While traditional mapping is nearly exclusively coordinated and often carried out by large organizations, crowdsourcing geospatial data refers to generating a map using informal social networks and web 2.0 technology (HEIPKE, 2010). OpenStreetMap (OSM) 2 project is a source of spatial data freely available. It is currently used primarily for rendering various map visualizations, but has the potential to evolve into a crystallization point for spatial Web data integration (STADLER; 2012).

1.3. Brazilian Data Spatial Infrastructure

Early adoption period of GIS in Brazil to span from 1986, when INPE released its first GIS software, to 1994 when FatorGIS promoted the first major user conference. Besides INPE, PRODABEL and FatorGIS, also Unicamp, Embrapa, and TecGraf played a significant role in fostering the adoption of spatial information technology (DAVIS JR.; FONSECA, 2010).

According to Camara et. al. (1996) from 1994 to 1997 Unicamp, University of Campinas, led cooperative project in Geoinformatics with INPE, Cnpq, Embrapa, and PUC-Rio. They took different ways, Unicamp invested on interoperability and semantics as well as INPE worked with Embrapa to agriculture solutions.

One of strategies adopted by the early adopters was to support initiatives for interaction with other groups interested in GIS in Brazil. The adopters had an active role in pursing partnerships with groups in various disciplines that had an interest in spatial technologies. These included research groups in different areas: (a) spatial epidemiology in partnership with the National School for Public Health; (b) social exclusion in partnership with the Catholic University of São Paulo; (c) crime analysis in partnership with the Federal University of Minas Gerais (DAVIS JR.; FONSECA, 2010).

In 1991 INPE designed SPRING part its success can be traced to its use of  what was then an innovative technology and also to the fact that remote sensing imagery is an essential component of most geospatial applications in large countries such as Brazil (DAVIS JR.; FONSECA, 2010).

In 2008 the National Spatial Data Infrastructure (INDE-Brasil) is stablished beyond the scope of the Federal Govern trough Law nº 6.666 of 2008. It is about an initiative to organize the generation, storage, access, sharing, dissemination and use of geospatial data. Among the various components of an infrastructure of this nature, metadata - usually defined as "information describing the data" (CONCAR, 2011).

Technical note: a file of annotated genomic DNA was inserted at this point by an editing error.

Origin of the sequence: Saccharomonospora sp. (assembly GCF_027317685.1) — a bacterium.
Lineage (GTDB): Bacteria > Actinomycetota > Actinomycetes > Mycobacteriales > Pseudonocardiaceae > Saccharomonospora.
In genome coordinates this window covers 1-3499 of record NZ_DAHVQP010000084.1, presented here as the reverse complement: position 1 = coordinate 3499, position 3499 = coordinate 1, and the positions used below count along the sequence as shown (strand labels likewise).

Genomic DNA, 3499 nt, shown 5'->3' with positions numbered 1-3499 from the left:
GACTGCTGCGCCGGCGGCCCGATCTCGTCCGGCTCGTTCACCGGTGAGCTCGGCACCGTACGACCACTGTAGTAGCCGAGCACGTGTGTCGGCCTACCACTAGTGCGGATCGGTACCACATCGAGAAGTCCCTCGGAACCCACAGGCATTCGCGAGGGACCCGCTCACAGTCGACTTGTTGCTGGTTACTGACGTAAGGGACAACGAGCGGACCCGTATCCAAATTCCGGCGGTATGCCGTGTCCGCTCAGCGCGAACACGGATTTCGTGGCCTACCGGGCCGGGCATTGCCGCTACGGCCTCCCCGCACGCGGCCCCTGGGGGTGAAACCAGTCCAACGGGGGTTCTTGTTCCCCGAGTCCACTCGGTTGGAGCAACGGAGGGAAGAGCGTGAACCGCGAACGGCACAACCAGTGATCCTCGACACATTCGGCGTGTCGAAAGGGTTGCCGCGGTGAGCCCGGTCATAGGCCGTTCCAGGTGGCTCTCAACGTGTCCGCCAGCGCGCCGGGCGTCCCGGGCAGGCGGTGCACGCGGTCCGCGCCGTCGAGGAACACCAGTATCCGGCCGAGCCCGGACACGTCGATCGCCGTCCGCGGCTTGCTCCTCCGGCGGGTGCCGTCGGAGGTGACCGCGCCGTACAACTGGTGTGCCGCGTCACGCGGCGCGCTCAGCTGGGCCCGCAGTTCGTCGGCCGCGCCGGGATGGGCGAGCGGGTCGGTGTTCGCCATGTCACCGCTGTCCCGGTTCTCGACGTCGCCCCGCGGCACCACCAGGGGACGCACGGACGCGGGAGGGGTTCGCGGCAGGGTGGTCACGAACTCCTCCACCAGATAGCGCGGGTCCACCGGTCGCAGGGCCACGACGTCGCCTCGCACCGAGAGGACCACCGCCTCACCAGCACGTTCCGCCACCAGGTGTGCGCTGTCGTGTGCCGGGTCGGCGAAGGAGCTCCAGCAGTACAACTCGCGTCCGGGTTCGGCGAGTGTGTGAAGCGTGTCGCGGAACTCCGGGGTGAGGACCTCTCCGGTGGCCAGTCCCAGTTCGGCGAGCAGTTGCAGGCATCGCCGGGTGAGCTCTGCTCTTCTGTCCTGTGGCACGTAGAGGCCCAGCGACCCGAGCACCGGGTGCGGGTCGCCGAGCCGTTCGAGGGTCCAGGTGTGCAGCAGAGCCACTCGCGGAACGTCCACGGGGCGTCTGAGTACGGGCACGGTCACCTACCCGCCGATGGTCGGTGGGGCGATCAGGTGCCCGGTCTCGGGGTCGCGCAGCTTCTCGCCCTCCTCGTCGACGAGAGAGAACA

Because of the large number of institutions that currently are involved in the chain of production and distribution of geospatial data, a set of common rules and standards was created by National Commission of Cartography (CONCAR) to deal with interoperability between different systems, facilitating the sharing of data between the different institutions and organizations.

2. Results - Geospatial Open Data Sources

Many activities of Brazilian government require geographic information, and there is a large number of applications that support those activities. There is no organized catalog of geographic applications, but widespread usage of GI technology can be assessed by browsing government-related papers in national conferences and journals, which describe GI gathering and treatment, GIS implementation and usage, and even SDI creation (DAVIS JR.; FONSECA, 2010).

The availability, sharing and access to data and geospatial information (GI), and related services will be made possible, by INDE through a network of integrated Internet server, which will bring together producers, managers and GI users in cyberspace. This network of servers is called Brazilian Directory of Geospatial Data, or DBDG. The Brazilian Portal of Geospatial Data - SIG Brazil is the gateway users to distributed resources of DBDG. The technology proposed for the implementation of DBDG incorporates solutions for institutions with high technological capacity to the smaller capacity, to integrate between different institutions systems. To effectively achieve interoperability between the various systems must follow the rules of CONCAR and e-PING (Electronic Government Interoperability Program). In the case of data on the GIS area, the e-PING defines a set of open standards that should be used mainly based on OGC settings (Open Geospatial Consortium - http://www.opengeospatial.org/) (SIG BRASIL; 2016).